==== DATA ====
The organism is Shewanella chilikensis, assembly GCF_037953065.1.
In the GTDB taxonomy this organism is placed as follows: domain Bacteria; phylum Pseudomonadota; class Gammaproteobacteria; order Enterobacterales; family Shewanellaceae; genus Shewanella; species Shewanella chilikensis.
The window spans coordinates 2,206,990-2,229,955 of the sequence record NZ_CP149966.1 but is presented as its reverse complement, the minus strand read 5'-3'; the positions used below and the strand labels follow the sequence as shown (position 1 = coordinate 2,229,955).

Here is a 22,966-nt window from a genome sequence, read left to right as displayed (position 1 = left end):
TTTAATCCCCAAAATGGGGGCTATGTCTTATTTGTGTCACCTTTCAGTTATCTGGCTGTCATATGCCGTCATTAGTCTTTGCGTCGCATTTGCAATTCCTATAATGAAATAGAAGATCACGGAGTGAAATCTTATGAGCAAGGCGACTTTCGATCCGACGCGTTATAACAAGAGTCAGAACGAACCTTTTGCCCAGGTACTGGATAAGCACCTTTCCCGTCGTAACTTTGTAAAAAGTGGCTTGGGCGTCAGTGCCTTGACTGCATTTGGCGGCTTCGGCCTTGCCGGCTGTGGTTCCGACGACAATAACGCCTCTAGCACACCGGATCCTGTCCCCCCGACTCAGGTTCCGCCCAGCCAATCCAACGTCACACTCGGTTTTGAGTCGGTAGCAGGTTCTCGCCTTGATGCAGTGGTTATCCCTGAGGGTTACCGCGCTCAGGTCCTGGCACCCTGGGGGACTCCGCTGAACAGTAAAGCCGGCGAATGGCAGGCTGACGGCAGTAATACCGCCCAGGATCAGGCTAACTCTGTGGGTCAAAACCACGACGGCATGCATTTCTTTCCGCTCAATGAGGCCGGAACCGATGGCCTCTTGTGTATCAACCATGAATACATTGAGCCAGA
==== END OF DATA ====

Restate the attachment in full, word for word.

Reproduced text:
The organism is Shewanella chilikensis, assembly GCF_037953065.1.
In the GTDB taxonomy this organism is placed as follows: domain Bacteria; phylum Pseudomonadota; class Gammaproteobacteria; order Enterobacterales; family Shewanellaceae; genus Shewanella; species Shewanella chilikensis.
The window spans coordinates 2,206,990-2,229,955 of the sequence record NZ_CP149966.1 but is presented as its reverse complement, the minus strand read 5'-3'; the positions used below and the strand labels follow the sequence as shown (position 1 = coordinate 2,229,955).

Here is a 22,966-nt window from a genome sequence, read left to right as displayed (position 1 = left end):
TTTAATCCCCAAAATGGGGGCTATGTCTTATTTGTGTCACCTTTCAGTTATCTGGCTGTCATATGCCGTCATTAGTCTTTGCGTCGCATTTGCAATTCCTATAATGAAATAGAAGATCACGGAGTGAAATCTTATGAGCAAGGCGACTTTCGATCCGACGCGTTATAACAAGAGTCAGAACGAACCTTTTGCCCAGGTACTGGATAAGCACCTTTCCCGTCGTAACTTTGTAAAAAGTGGCTTGGGCGTCAGTGCCTTGACTGCATTTGGCGGCTTCGGCCTTGCCGGCTGTGGTTCCGACGACAATAACGCCTCTAGCACACCGGATCCTGTCCCCCCGACTCAGGTTCCGCCCAGCCAATCCAACGTCACACTCGGTTTTGAGTCGGTAGCAGGTTCTCGCCTTGATGCAGTGGTTATCCCTGAGGGTTACCGCGCTCAGGTCCTGGCACCCTGGGGGACTCCGCTGAACAGTAAAGCCGGCGAATGGCAGGCTGACGGCAGTAATACCGCCCAGGATCAGGCTAACTCTGTGGGTCAAAACCACGACGGCATGCATTTCTTTCCGCTCAATGAGGCCGGAACCGATGGCCTCTTGTGTATCAACCATGAATACATTGAGCCAGA